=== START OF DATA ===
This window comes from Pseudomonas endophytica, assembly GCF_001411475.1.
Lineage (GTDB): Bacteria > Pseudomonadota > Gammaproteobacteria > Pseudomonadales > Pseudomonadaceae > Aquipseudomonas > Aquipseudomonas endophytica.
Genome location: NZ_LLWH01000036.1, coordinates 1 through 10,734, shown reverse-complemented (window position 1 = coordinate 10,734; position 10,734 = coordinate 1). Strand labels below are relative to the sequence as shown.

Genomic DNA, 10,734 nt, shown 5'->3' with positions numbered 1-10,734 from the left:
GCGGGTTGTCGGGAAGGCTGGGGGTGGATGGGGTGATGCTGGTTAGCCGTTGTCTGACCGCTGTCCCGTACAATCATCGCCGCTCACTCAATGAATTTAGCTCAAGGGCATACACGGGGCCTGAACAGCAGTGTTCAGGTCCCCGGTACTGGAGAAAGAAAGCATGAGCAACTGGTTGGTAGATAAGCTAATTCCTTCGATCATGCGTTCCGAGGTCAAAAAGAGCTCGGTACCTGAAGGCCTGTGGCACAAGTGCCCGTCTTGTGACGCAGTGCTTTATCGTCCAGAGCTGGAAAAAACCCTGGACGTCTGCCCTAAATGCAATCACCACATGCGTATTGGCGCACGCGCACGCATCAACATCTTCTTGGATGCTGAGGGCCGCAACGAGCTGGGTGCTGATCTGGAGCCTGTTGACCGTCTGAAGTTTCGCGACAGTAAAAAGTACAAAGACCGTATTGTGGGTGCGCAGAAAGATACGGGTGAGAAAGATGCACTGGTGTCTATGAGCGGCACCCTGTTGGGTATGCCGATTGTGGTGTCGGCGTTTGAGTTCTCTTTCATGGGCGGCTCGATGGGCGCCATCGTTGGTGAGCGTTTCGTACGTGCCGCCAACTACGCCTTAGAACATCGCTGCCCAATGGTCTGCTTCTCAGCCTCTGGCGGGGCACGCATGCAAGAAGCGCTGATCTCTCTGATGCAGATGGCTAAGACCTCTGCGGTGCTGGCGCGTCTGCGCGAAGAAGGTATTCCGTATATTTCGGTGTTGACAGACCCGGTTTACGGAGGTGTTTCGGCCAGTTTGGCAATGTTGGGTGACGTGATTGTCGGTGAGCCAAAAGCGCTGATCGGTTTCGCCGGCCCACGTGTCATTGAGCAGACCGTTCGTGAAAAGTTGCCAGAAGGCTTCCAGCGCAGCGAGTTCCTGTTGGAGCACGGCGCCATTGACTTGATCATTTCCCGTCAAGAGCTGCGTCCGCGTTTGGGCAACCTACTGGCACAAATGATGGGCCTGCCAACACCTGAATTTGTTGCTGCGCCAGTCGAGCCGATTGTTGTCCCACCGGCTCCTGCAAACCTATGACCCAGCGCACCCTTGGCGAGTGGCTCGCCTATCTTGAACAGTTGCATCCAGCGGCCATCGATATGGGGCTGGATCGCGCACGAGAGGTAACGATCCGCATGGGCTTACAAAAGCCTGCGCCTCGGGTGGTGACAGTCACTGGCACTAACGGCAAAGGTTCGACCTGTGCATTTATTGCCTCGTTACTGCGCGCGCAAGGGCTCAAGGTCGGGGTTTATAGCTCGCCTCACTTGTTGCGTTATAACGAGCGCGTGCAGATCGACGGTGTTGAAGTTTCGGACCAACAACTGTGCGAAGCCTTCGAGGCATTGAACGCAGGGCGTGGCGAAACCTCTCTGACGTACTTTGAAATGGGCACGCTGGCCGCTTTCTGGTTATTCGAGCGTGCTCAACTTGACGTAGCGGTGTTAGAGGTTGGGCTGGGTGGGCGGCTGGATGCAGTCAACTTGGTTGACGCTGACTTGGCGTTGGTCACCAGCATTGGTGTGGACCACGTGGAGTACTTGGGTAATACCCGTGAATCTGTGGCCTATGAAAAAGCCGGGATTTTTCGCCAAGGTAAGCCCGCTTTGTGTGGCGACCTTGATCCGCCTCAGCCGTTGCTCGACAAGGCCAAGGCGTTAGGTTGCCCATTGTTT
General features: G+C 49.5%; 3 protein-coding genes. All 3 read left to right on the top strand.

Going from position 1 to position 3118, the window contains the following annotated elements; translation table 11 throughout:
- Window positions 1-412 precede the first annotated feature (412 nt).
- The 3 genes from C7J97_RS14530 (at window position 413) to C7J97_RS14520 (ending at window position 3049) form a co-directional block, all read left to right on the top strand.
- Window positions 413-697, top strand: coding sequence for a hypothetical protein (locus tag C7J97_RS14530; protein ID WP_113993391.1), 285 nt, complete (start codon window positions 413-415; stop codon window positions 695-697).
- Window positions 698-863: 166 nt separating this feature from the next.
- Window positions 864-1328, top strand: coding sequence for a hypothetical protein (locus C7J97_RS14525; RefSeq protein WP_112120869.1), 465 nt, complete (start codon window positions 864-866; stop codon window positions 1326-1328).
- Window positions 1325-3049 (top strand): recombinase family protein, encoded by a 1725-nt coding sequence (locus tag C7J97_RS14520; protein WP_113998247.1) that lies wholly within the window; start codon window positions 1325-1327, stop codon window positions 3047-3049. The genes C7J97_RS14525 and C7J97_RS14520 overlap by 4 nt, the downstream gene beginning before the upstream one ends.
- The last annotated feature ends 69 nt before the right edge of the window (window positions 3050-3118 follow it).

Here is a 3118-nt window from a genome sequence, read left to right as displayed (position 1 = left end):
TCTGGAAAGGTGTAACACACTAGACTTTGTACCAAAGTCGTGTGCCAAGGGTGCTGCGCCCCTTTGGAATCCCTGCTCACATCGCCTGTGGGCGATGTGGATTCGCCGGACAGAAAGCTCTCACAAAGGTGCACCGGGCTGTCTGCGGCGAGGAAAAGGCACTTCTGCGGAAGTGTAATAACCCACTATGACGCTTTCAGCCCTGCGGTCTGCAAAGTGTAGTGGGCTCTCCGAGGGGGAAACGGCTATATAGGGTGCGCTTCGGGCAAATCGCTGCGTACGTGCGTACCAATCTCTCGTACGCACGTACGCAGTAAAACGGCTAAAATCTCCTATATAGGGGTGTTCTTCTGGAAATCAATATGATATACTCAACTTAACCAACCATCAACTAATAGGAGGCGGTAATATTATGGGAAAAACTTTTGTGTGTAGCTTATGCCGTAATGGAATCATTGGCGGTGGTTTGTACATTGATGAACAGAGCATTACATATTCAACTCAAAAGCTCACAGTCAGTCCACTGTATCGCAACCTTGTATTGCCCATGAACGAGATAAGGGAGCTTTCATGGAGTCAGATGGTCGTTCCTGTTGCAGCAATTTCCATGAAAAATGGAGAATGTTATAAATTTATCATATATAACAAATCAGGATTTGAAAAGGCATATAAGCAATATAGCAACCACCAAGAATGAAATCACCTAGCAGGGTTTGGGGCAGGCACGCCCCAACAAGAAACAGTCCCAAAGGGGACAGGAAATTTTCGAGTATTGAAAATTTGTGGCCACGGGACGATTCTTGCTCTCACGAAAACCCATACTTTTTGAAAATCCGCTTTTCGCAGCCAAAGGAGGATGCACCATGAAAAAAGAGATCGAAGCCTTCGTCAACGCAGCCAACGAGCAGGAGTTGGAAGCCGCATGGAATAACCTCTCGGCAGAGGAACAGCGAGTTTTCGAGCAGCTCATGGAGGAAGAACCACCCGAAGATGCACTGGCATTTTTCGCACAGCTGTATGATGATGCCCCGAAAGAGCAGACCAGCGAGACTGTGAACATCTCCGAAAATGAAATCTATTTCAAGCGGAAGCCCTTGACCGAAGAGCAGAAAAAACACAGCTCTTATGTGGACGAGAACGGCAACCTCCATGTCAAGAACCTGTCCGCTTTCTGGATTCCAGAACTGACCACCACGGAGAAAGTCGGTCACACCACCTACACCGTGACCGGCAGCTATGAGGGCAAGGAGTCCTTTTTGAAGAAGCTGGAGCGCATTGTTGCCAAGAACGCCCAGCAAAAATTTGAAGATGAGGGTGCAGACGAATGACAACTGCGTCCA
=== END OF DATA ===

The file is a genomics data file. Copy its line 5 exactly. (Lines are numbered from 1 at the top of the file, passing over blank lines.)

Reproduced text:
GCGGGTTGTCGGGAAGGCTGGGGGTGGATGGGGTGATGCTGGTTAGCCGTTGTCTGACCGCTGTCCCGTACAATCATCGCCGCTCACTCAATGAATTTAGCTCAAGGGCATACACGGGGCCTGAACAGCAGTGTTCAGGTCCCCGGTACTGGAGAAAGAAAGCATGAGCAACTGGTTGGTAGATAAGCTAATTCCTTCGATCATGCGTTCCGAGGTCAAAAAGAGCTCGGTACCTGAAGGCCTGTGGCACAAGTGCCCGTCTTGTGACGCAGTGCTTTATCGTCCAGAGCTGGAAAAAACCCTGGACGTCTGCCCTAAATGCAATCACCACATGCGTATTGGCGCACGCGCACGCATCAACATCTTCTTGGATGCTGAGGGCCGCAACGAGCTGGGTGCTGATCTGGAGCCTGTTGACCGTCTGAAGTTTCGCGACAGTAAAAAGTACAAAGACCGTATTGTGGGTGCGCAGAAAGATACGGGTGAGAAAGATGCACTGGTGTCTATGAGCGGCACCCTGTTGGGTATGCCGATTGTGGTGTCGGCGTTTGAGTTCTCTTTCATGGGCGGCTCGATGGGCGCCATCGTTGGTGAGCGTTTCGTACGTGCCGCCAACTACGCCTTAGAACATCGCTGCCCAATGGTCTGCTTCTCAGCCTCTGGCGGGGCACGCATGCAAGAAGCGCTGATCTCTCTGATGCAGATGGCTAAGACCTCTGCGGTGCTGGCGCGTCTGCGCGAAGAAGGTATTCCGTATATTTCGGTGTTGACAGACCCGGTTTACGGAGGTGTTTCGGCCAGTTTGGCAATGTTGGGTGACGTGATTGTCGGTGAGCCAAAAGCGCTGATCGGTTTCGCCGGCCCACGTGTCATTGAGCAGACCGTTCGTGAAAAGTTGCCAGAAGGCTTCCAGCGCAGCGAGTTCCTGTTGGAGCACGGCGCCATTGACTTGATCATTTCCCGTCAAGAGCTGCGTCCGCGTTTGGGCAACCTACTGGCACAAATGATGGGCCTGCCAACACCTGAATTTGTTGCTGCGCCAGTCGAGCCGATTGTTGTCCCACCGGCTCCTGCAAACCTATGACCCAGCGCACCCTTGGCGAGTGGCTCGCCTATCTTGAACAGTTGCATCCAGCGGCCATCGATATGGGGCTGGATCGCGCACGAGAGGTAACGATCCGCATGGGCTTACAAAAGCCTGCGCCTCGGGTGGTGACAGTCACTGGCACTAACGGCAAAGGTTCGACCTGTGCATTTATTGCCTCGTTACTGCGCGCGCAAGGGCTCAAGGTCGGGGTTTATAGCTCGCCTCACTTGTTGCGTTATAACGAGCGCGTGCAGATCGACGGTGTTGAAGTTTCGGACCAACAACTGTGCGAAGCCTTCGAGGCATTGAACGCAGGGCGTGGCGAAACCTCTCTGACGTACTTTGAAATGGGCACGCTGGCCGCTTTCTGGTTATTCGAGCGTGCTCAACTTGACGTAGCGGTGTTAGAGGTTGGGCTGGGTGGGCGGCTGGATGCAGTCAACTTGGTTGACGCTGACTTGGCGTTGGTCACCAGCATTGGTGTGGACCACGTGGAGTACTTGGGTAATACCCGTGAATCTGTGGCCTATGAAAAAGCCGGGATTTTTCGCCAAGGTAAGCCCGCTTTGTGTGGCGACCTTGATCCGCCTCAGCCGTTGCTCGACAAGGCCAAGGCGTTAGGTTGCCCATTGTTT